Yes, I’m a trekkie. I’m also a student of leadership.
A good friend once asked me how I can get a particular manager to take up a challenge that he wasn’t taking on. Both of us thought that he should. To us, it was obvious. To him, it was not. He was basically staring at the opportunity, doing nothing. At one point, I even privately criticized him to a peer. I regret that. I hope to learn from that mistake and never repeat it.
What’s going on here, you ask? Why not get the incompetent people out of the way, so the rest of us can get our jobs done? Why? Because there, but for the grace of God, goes I.
Every day this happens. It has happened to you, at some point. Possibly many times. You (or someone you know) has been placed into a role where you have no experience. Complicate this with a sadly common correlary: you have no support to learn the role well. Sink or Swim. That’s what happened to this manager. He was a good man in a bad spot.
Whose responsible? That person’s manager, perhaps. That person himself? A little of both, methinks, but no matter how he got in, leadership is the only way out. You don’t have to be that person’s manager to lead them. We all challenge each other, every day. I could have led him out. I did not. Another regret, unfortunately. Another lesson to learn.
If you place a challenge in front of someone, and it is a challenge that they have not done, and you have not done and no one they know has done, you are asking that person to demonstrate a combination of creativity, leadership, and sheer chutzpah. A very very very rare combination that is even more rare among techies. Music, we are good at. Math, sure. Leadership and guts? Pass the pizza.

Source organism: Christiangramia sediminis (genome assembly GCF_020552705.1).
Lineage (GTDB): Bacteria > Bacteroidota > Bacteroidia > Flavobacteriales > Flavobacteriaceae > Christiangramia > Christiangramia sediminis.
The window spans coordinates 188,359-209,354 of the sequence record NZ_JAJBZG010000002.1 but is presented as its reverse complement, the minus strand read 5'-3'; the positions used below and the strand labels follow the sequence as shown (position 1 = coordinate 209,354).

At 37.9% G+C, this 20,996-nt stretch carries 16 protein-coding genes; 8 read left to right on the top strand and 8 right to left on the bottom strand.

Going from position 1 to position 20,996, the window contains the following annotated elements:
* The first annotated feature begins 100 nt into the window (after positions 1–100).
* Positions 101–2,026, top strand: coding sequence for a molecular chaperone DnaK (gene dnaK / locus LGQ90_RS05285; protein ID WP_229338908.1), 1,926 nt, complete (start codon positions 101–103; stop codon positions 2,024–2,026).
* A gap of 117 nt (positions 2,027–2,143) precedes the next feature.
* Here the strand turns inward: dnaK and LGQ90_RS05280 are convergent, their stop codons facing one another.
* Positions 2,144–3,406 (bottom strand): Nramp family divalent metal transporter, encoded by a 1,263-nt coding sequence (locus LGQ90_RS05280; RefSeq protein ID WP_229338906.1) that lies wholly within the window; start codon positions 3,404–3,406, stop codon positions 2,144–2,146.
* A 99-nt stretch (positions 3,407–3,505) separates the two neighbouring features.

Even if you are experienced, you can’t do another person’s job for them. Not for long, anyway. So how do you get a person, in an unfamiliar role, to take up a challenge and do the things that you think need to be done to solve for that challenge?
I have one answer. I’m sure there are others, but the answer I have is this: give them a specific problem to solve… and convince them of the value of solving it… Let it be a problem that leads to other problems, until the student see the end goal: solve all problems of this sort. Get their head in the game.
“To boldly go where no one has gone before” is a good “trekkie” motto, but that isn’t leadership. That’s blind faith.
Leadership is to ask someone to go one step towards an attainable (short-term) goal they understand, even if it is not a goal they have ever sought before. As a leader, you give them a reason to go there, criteria for knowing when they are there, and rewards for getting there.
And whatever you do, leave the sharp wit at home. This stuff is hard enough as it is.